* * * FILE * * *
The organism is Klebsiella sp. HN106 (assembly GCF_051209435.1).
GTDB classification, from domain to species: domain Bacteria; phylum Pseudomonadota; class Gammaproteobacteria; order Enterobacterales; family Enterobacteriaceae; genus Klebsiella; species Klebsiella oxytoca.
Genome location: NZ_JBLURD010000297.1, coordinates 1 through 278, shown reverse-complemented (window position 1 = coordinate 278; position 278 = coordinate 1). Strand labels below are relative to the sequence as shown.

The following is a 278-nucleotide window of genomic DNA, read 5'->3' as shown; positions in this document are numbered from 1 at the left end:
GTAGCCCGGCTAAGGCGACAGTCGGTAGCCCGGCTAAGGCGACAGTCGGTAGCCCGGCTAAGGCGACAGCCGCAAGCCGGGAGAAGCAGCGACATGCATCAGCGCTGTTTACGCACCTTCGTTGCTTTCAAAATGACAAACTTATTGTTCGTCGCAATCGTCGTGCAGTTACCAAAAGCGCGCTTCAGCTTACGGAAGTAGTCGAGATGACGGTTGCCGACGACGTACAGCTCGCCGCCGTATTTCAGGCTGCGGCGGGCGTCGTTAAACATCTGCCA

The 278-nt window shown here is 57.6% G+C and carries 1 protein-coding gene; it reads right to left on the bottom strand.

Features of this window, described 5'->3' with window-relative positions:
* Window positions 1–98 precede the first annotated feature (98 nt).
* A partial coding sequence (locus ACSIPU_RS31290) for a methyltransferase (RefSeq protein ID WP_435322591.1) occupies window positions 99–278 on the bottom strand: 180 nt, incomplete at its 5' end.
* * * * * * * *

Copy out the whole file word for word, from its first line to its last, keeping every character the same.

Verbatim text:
The organism is Klebsiella sp. HN106 (assembly GCF_051209435.1).
GTDB classification, from domain to species: domain Bacteria; phylum Pseudomonadota; class Gammaproteobacteria; order Enterobacterales; family Enterobacteriaceae; genus Klebsiella; species Klebsiella oxytoca.
Genome location: NZ_JBLURD010000297.1, coordinates 1 through 278, shown reverse-complemented (window position 1 = coordinate 278; position 278 = coordinate 1). Strand labels below are relative to the sequence as shown.

The following is a 278-nucleotide window of genomic DNA, read 5'->3' as shown; positions in this document are numbered from 1 at the left end:
GTAGCCCGGCTAAGGCGACAGTCGGTAGCCCGGCTAAGGCGACAGTCGGTAGCCCGGCTAAGGCGACAGCCGCAAGCCGGGAGAAGCAGCGACATGCATCAGCGCTGTTTACGCACCTTCGTTGCTTTCAAAATGACAAACTTATTGTTCGTCGCAATCGTCGTGCAGTTACCAAAAGCGCGCTTCAGCTTACGGAAGTAGTCGAGATGACGGTTGCCGACGACGTACAGCTCGCCGCCGTATTTCAGGCTGCGGCGGGCGTCGTTAAACATCTGCCA

The 278-nt window shown here is 57.6% G+C and carries 1 protein-coding gene; it reads right to left on the bottom strand.

Features of this window, described 5'->3' with window-relative positions:
* Window positions 1–98 precede the first annotated feature (98 nt).
* A partial coding sequence (locus ACSIPU_RS31290) for a methyltransferase (RefSeq protein ID WP_435322591.1) occupies window positions 99–278 on the bottom strand: 180 nt, incomplete at its 5' end.